Of course, they are great musicians, Hilary Hahn and Maxim Vengerov play the violin and Julian Lloyd Webber plays the cello.
However, unfortunately, they also share somenting less pleasant: they all suffered severe injuries that caused them to stop playing their instrument, at least for some time.
I'm mentioning them here in chronological order, from the most recent announcement.
Were these serious injuries related to their playing? Were their injuries caused by their playing? They didn't say it but it is very likely so, indeed Hilary Hahn said her doctor told her "performing next week would be detrimental to my long-term recovery."
Famous solo performers have to practice for hours and hours every day for many many years, perform faster and faster, louder and louder, more and more concerts...
Doing this for decades, if the playing is done with a lot of tension, it puts a lot of strain on the body and in the end... short-circuit!
Here are a few articles appeared on the Strad magazine about these three performers and their problems.
A few months ago, in July 2014, Hilary Hahn announced the cancellation of a few concerts. Violinist Hilary Hahn cancels all performances for six weeks,
then in September: Violinist Hilary Hahn cancels further performances,
then again in October, Violinist Hilary Hahn cancels yet further concerts, because her doctor told her "performing next week would be detrimental to my long-term recovery."
Eventually, luckily, she returned to the stage after four months of absence.
In April 2014 Julian Lloyd Webber announced forced retirement from playing due to a herniated disc in his neck that caused problem in his right arm.
In 2012 Maxim Vengerov returned to perform after a break due to an injury, that lasted four years. Luckily he resumed his performances and all seems OK. During these years he devoted himself to conducting.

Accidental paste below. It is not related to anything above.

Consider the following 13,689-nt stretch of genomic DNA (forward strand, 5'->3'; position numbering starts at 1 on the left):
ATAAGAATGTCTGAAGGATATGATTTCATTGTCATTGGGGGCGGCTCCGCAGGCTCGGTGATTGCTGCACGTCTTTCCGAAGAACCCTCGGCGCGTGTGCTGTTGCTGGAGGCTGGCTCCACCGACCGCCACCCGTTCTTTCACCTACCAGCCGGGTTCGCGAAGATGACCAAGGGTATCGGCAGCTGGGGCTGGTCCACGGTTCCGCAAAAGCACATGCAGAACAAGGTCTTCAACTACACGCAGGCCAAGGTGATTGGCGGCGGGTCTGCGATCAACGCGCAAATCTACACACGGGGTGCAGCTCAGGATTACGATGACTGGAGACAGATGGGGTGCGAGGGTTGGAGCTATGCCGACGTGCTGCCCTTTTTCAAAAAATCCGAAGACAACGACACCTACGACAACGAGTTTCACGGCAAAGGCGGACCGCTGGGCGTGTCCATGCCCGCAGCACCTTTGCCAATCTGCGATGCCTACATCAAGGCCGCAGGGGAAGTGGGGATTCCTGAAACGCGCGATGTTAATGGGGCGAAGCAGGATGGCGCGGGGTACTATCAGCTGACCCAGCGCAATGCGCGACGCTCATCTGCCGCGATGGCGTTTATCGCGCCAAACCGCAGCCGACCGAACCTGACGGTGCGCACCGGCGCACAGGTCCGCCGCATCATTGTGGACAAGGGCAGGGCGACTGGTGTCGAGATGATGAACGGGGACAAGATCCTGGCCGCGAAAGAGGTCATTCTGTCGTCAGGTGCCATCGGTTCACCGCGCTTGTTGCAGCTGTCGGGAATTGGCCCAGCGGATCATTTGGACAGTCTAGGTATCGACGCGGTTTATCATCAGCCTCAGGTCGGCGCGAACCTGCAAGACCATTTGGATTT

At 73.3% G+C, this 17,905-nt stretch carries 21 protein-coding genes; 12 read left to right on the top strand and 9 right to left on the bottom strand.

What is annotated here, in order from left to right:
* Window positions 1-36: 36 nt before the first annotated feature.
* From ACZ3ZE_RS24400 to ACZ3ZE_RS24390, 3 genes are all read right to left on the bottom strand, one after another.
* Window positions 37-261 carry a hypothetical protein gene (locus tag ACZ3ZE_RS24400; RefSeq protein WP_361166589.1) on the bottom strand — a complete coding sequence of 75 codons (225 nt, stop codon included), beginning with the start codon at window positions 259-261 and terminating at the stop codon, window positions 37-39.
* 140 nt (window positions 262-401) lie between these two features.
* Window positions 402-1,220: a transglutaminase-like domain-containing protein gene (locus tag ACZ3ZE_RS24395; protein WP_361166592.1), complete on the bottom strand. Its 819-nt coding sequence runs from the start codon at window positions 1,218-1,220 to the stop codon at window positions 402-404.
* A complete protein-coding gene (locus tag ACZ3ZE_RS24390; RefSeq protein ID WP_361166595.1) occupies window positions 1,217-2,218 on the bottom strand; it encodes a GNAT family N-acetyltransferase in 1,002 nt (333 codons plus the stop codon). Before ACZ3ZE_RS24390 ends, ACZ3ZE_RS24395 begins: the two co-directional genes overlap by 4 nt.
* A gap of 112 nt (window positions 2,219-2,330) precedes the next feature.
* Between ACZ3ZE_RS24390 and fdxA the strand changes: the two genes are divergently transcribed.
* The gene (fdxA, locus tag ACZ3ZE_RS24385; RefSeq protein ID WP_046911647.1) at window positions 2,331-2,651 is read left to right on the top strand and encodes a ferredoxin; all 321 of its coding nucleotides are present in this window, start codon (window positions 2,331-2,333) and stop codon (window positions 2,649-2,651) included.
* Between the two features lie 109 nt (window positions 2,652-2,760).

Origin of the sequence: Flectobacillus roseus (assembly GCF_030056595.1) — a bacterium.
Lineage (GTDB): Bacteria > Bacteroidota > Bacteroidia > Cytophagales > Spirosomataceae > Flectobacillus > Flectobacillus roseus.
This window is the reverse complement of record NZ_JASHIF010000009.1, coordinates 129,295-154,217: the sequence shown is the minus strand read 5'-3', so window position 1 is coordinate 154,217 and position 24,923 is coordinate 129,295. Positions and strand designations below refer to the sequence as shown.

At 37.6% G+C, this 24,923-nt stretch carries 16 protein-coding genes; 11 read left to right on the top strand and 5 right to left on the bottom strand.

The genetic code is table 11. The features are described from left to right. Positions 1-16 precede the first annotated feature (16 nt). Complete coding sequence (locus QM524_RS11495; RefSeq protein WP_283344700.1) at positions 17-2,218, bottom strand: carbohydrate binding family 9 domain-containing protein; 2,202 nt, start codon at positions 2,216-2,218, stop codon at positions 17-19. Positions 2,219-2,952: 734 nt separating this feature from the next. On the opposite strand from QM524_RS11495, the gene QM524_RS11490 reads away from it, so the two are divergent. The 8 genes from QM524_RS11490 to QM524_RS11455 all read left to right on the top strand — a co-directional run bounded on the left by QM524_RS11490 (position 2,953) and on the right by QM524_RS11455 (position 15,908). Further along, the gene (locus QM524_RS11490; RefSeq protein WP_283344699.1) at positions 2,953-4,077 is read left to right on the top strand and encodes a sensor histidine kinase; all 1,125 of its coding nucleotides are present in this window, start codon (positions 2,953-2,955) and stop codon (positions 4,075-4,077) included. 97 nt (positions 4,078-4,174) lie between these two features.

He was and is a wonderful player but his playing was very tense and I'm not the only one to say this, as you can read in the above Strad article.
I was lucky enough to listen to him perform live three times and I'm very happy he has recovered and gives concerts again.
Vengerov played the viola for a few years from 2003 and I strongly suspect that playing the viola contributed to his problems.
I don't mean to say that playing the viola causes problems, like it's not playing the violin in itself that causes problems, it's the way people play them. It is just that being the viola a bigger and heavier instrument, players tend to develop more tension so are more at risk.
Watch Maxim Vengerov playing the viola,
I doubt he will ever decide to play it again, unfortunately.
Notice when he plays
Walton viola concerto how he hunches a lot his shoulders and keeps his head
thrust to the left.
These three players are just a few examples and they are "lucky" in a way because they can afford not to perform for weeks, months or even years.
Many more musicians suffer from the same problems, but need to keep playing to earn their living. I'm sure you know someone, if you don't suffer yourself.
Another article on Strad mentioned a study carried out among the players of Australian orchestras that showed that half of them experience pain when playing, a quarter are in constant pain, even when they don't play, most of them said their pain affected their playing.
When players get to point they have to stop, it means they have been suffering for long time, such an injury doesn't happen overnight.
Most players with injuries resort to painkillers, massage, even surgery. However, they rarely address the cause, which is the tension in their playing.
But it possible to avoid all these problems if you learn to play in a way that doesn't cause tension. Read about the Havas New Approach and get in touch with me for online violin and viola lessons and consultation.
Best wishes for your music!
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